AT-Autism Conference – 2022

Autism and mental health – who cares?

Learning from the lived experience of autistic people, their families, and frontline professionals.

When and where

Date: Thursday 29 September 2022

Registration from 08.45
Conference start time 09.30
Conference end time 16.30

Venue: Church House, Westminster, London, SW1P 3NZ

Cost: Cost per delegate £255 + VAT (price includes lunch and refreshments)

Ticket Options: We are really looking forward to this conference as it is our first major in-person event in over two years.  However, if you cannot attend in person you can join us by a live stream or you can purchase access to a recording of the event. Please see the prices below.

Concessionary places: 10 concessionary places at a reduced rate will be available for autistic delegates on a first-come-first-served basis. Please email

Multiple bookings: If you require more than one booking please email: Thank you.


Autism and mental health: who cares?


This important conference will explore models of appropriate and effective mental health support to autistic people of all ages. Listening to lived experience, from autistic people, families, and professionals, we will examine challenges and opportunities in finding answers to the many questions about the treatment, care, and support of autistic people across the different various mental health settings.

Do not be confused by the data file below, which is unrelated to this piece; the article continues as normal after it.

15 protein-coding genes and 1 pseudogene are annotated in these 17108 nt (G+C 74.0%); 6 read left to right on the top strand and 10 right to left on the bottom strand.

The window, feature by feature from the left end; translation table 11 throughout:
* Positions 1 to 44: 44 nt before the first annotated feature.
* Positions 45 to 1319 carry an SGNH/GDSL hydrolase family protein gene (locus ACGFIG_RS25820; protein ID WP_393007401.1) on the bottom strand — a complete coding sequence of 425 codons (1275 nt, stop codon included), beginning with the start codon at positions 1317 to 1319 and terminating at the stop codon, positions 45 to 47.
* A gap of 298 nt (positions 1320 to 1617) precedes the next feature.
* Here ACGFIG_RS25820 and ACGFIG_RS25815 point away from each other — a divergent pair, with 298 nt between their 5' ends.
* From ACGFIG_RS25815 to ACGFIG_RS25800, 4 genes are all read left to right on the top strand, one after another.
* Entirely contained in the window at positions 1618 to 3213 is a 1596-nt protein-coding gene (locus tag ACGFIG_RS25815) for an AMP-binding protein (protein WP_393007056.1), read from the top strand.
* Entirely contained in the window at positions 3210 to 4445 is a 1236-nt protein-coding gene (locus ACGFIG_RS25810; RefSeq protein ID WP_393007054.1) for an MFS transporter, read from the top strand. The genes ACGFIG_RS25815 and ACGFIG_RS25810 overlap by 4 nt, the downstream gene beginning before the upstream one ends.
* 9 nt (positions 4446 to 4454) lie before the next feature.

In this we will discuss perceptions of autism and mental health, training and support of mental health professionals, models of intervention, and the need for innovation and change.

The conference will also reflect experience of our recent intensive HEE Tier4 training for mental health professionals in inpatient settings, and the lessons we have learned from this. This was co-designed and co-delivered with autistic colleagues.

The conference will be chaired by world autism expert Dr Judith Gould, and autistic educational researcher, Dr Ruth Moyse. It will be summarised by Dr Georgia Pavlopoulou from our partner organisation the Anna Freud Centre for Children and Families. We are especially delighted to welcome our special guest from the USA, autistic psychiatrist, Professor Bernadette Grosjean. M.D.

The event will be of interest to autistic people and their families, and mental health professionals, including psychiatrists, psychologists, nurses, OT’s, social workers, including AMHP’s and other therapists and managers of mental health Services.

Other confirmed presenters include Alexis Quinn; Dr Ian Davidson; Jeremy Harris (Bethany’s dad); Venessa Bobb; Jon Adams; Professor Digby Tantam and Sasha van Deurzen-Smith; and a group presentation from frontline NHS professionals.

We are delighted to be back at the impressive Church House Conference Centre which has been rated by previous conference delegates to be an autism friendly environment.

Download Conference Programme

Download Access Information